“What’s your major?”
If Millennials had a nickel for every time we were prodded with this question, we would be able to buy more ramen noodles than we could consume. If we got another nickel for each time the response was “psychology,” then we might actually be able to afford a nice meal.
Not bashing on any psychology majors, but why is this the case? Obviously, psychology is awesome. It allows us to know more about the human race, various cultures and help millions of people through therapies and various forms of research.
However, the psychology job market is a dark shadow to this gleaming field.
CBS News claims that at 19.5 percent, a clinical psychology degree leads to the highest unemployment rate.
Most people studying psychology know the job market is extremely competitive, it does not necessarily lead to a secure financial future and will most likely lead to many more years in school before entering the real world.
So, why is psychology the fifth most popular college major in the country?
Here’s my theory: Generation-Y craves meaning. We crave understanding. Our generation yearns for some sense and truth in this fast-paced, insane world that whirls around us. Learning about the psychology of human nature satisfies all of these cravings.
Psychology teaches us why we are motivated to do things and serves as insight into the complex behaviors of those around us. Psychology provides some sense in an otherwise chaotic and confusing world.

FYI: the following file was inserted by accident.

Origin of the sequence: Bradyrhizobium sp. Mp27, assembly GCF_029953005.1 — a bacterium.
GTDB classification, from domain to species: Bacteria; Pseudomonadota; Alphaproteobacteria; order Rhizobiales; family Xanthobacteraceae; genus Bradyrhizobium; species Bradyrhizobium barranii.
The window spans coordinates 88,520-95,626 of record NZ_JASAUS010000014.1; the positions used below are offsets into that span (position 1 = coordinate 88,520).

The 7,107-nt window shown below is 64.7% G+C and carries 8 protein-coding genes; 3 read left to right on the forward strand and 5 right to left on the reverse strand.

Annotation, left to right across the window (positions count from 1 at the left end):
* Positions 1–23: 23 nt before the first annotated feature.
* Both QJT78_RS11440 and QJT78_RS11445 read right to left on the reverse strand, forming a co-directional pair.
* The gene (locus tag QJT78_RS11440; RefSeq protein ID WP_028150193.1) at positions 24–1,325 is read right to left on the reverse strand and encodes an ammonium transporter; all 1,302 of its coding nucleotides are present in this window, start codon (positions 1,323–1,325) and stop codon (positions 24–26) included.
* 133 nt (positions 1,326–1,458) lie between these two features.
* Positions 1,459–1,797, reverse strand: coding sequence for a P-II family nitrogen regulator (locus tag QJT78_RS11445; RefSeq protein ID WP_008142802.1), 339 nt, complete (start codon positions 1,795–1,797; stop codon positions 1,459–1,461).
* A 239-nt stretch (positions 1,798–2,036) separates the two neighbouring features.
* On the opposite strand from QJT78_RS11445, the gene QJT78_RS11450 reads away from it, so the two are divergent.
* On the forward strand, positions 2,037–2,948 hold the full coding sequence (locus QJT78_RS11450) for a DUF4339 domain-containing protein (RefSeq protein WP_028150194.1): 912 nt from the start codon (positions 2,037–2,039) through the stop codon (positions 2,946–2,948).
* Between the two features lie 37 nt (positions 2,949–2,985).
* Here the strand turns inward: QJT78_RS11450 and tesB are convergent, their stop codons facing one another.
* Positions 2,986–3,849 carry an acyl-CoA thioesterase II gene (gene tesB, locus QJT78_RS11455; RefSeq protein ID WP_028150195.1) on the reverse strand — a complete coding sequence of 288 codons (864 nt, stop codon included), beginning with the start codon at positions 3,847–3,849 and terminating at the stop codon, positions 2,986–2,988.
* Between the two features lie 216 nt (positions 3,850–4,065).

The surge of psychology students in the United States serves as a quintessential example of how our generation’s priorities are creating our own version of a more meaningful American Dream.
The craving for meaning is a common trait among humans across the globe, but unlike generations before us, we seem to be actively pursuing lifestyles that propagate meaningful action. Generation-Y is not like previous generations.
For many of us, the American Dream sounds like an American Nightmare. A nine-to-five lockdown in a cubicle and a white picket fence at home are merely materialistic manipulations of someone else’s dream.
We crave more. As a generation, we hunger for meaningful jobs and platforms to impact those around us. More and more students seem to be gravitating toward the alluring field of psychology to satisfy the cravings of their lives.
That’s something in which we should take pride. Thank goodness we are a generation that aspires to benefit others and understand the intricacies of human nature.
As we redefine the American Dream, we are redefining society. Though we’re a generation that has been deemed narcissistic and tolerant, evidence seems to prove the contrary. So, study psychology if you so desire.
Perhaps we need to work to fill our lives with significance outside of the classroom. Maybe we need to spend more time working toward other dreams.
Whatever the case, find what fulfills you and pursue it. Try new experiences, say yes to the world around you and most importantly, surround yourself with people who raise you to higher, positive and more meaningful levels.
Generation-Y’s priorities are changing and the old notion of the American Dream is struggling to breathe. Go out into the world and use whatever tools you have to carve out your own dream. The world will never make sense to us.
As the great Neil deGrasse Tyson said, “The universe is under no obligation to make sense to you.”
Try to figure out what makes sense in your personal microcosm of life and pursue that. The world is far too complicated to live out someone else’s dream.
Photo via We Heart It